Comparing Trump and Obama reactions to mass shootings

Trump and his predecessor dealt with mass shootings two years apart.

Former President Obama addressed mass shootings roughly 18 times during his administration, with some of his most damning comments coming exactly two years before this weekend's deadly shooting in Las Vegas.

While both mass shootings included deaths, life-saving first responders and acts of heroism, the two presidents’ responses were starkly different.

The 2015 Roseburg shooting

Obama opened his remarks in the press briefing room by saying "there's been another mass shooting in America."

"That means there are more American families -- moms, dads, children -- whose lives have been changed forever," he said.

Obama went on to talk about how the response of many people to mass shootings has become almost routine, and to criticize those who only offered words instead of actions.

"Our thoughts and prayers are not enough,” he said. “It’s not enough. It does not capture the heartache and grief and anger that we should feel. And it does nothing to prevent this carnage from being inflicted someplace else in America -- next week, or a couple of months from now.”

"Of course, what’s also routine is that somebody, somewhere will comment and say, Obama politicized this issue. Well, this is something we should politicize. It is relevant to our common life together," Obama said.

"When roads are unsafe, we fix them to reduce auto fatalities. We have seatbelt laws because we know it saves lives. So the notion that gun violence is somehow different, that our freedom and our Constitution prohibits any modest regulation of how we use a deadly weapon, when there are law-abiding gun owners all across the country who could hunt and protect their families and do everything they do under such regulations doesn’t make sense," he added,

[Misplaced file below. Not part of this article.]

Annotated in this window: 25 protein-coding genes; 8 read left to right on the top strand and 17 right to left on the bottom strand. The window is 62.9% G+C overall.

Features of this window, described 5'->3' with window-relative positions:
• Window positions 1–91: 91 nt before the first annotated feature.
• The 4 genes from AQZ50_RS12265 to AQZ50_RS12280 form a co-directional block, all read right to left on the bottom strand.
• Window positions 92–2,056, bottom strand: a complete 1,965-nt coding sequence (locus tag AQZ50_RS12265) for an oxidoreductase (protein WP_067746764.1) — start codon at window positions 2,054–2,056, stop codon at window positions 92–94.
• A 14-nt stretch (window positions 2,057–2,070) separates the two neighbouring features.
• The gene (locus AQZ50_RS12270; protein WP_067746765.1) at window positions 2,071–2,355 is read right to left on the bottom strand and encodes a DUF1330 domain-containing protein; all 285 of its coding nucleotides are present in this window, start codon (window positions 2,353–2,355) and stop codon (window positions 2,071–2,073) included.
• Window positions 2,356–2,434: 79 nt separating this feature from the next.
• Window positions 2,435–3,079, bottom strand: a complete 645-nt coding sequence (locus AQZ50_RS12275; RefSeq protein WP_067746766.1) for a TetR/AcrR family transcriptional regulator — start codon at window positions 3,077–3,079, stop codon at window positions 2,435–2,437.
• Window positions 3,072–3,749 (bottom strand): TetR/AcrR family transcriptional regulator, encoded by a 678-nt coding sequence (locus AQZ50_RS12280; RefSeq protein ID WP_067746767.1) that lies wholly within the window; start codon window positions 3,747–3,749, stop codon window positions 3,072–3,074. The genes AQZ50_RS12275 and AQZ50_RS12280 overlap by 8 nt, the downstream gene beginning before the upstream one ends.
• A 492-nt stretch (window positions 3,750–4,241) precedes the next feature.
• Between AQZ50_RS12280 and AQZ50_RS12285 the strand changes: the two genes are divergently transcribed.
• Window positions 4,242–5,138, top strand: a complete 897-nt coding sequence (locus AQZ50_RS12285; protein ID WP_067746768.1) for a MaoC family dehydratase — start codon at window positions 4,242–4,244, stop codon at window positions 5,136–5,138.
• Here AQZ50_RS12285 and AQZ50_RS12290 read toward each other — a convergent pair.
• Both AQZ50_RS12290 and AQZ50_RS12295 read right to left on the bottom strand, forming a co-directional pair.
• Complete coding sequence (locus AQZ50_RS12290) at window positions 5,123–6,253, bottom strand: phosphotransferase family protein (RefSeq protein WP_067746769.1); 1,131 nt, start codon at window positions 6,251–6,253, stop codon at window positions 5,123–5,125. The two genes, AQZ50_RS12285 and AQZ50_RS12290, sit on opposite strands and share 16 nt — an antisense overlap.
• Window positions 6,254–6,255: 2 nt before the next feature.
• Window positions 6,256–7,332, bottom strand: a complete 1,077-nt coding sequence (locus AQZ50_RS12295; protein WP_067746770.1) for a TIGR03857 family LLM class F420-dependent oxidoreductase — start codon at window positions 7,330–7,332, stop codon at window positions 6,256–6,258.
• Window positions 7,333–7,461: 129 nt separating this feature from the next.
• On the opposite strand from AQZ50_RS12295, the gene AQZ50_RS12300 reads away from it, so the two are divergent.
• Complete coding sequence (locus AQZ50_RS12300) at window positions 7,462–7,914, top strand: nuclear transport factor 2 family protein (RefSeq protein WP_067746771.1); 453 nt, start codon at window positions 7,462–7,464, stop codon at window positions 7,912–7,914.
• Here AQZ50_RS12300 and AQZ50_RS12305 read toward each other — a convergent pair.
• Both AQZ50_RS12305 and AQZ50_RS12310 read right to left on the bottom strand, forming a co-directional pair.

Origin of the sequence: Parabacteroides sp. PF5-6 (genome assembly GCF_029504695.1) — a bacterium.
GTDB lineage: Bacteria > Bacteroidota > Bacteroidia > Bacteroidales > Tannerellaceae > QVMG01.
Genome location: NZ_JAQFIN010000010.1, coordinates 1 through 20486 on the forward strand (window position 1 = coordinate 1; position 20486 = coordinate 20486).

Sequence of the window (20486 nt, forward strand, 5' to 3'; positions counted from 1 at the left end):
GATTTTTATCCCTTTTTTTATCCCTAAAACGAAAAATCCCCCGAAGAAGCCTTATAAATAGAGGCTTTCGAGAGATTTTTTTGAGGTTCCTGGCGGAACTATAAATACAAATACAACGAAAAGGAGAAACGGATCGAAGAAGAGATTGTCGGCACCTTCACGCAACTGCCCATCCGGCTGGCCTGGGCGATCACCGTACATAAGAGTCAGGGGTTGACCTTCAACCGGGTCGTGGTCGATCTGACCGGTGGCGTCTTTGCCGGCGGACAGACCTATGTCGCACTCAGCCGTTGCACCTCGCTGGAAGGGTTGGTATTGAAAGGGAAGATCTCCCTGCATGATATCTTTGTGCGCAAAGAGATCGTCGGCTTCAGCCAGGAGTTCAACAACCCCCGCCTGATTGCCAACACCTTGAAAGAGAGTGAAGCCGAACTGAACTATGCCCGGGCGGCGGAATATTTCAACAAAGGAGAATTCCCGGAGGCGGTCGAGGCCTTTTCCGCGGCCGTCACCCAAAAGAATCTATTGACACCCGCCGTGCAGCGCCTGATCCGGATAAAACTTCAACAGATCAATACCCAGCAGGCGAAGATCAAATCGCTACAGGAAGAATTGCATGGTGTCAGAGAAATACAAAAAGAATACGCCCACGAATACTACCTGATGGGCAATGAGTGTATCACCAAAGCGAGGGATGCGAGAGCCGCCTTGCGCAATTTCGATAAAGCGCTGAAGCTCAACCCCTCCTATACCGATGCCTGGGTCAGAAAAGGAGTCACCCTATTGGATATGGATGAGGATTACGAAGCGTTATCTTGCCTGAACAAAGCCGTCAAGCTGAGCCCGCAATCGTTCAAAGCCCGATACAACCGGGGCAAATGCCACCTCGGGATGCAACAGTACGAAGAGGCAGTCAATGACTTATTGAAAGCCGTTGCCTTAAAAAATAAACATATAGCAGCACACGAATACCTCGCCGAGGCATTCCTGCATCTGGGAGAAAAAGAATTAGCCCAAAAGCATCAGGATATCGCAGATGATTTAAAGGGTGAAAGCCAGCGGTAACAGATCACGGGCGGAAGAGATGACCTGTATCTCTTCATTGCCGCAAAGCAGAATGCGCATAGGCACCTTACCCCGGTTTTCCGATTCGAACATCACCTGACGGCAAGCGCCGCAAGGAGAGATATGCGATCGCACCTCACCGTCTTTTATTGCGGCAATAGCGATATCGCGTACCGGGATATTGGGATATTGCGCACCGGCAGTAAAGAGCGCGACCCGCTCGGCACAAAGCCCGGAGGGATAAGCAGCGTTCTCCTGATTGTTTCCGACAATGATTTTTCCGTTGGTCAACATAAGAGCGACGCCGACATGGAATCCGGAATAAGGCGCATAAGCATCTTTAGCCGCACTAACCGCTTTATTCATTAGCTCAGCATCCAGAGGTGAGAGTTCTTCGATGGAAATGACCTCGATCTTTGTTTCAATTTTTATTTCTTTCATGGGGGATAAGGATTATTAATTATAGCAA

Obama wasn't the only one calling for action.

"No matter how you cut it, you have people that are mentally ill and they have problems and they're going to slip through the cracks," Trump said.

He went on to say that "the gun laws have nothing to do with this" but said he wouldn't be passive if he were president.

"This isn't guns. This is about, really, mental illness. And I feel very strongly about it. And, again, politically correct, oh, we're going to solve the problem. They'll be no problem," Trump said in 2015.

Reaction to the latest shooting

Trump gave a statement from the White House Diplomatic Room the morning after the Las Vegas shooting, which struck a somewhat different tone.

He called the shooting "an act of pure evil," thanked first responders and offered condolences to the victims.

"Hundreds of our fellow citizens are now mourning the sudden loss of a loved one -- a parent, a child, a brother or sister,” the president said. “We cannot fathom their pain. We cannot imagine their loss. To the families of the victims: We are praying for you and we are here for you, and we ask God to help see you through this very dark period.”

Trump quoted Scripture, ordered federal flags to be flown at half-staff and announced that he would be traveling to Nevada two days later.

He made no mention of gun laws or steps to be taken to prevent mass shootings from happening again.

"In times such as these, I know we are searching for some kind of meaning in the chaos, some kind of light in the darkness,” he said. “The answers do not come easy. But we can take solace knowing that even the darkest space can be brightened by a single light, and even the most terrible despair can be illuminated by a single ray of hope.”

The day after Trump gave his formal statement, he was asked by reporters this morning whether the Las Vegas shooting, which is now the deadliest in modern U.S. history, would prompt him to pursue gun control legislation.

"We'll be talking about gun laws as time goes on," Trump said.

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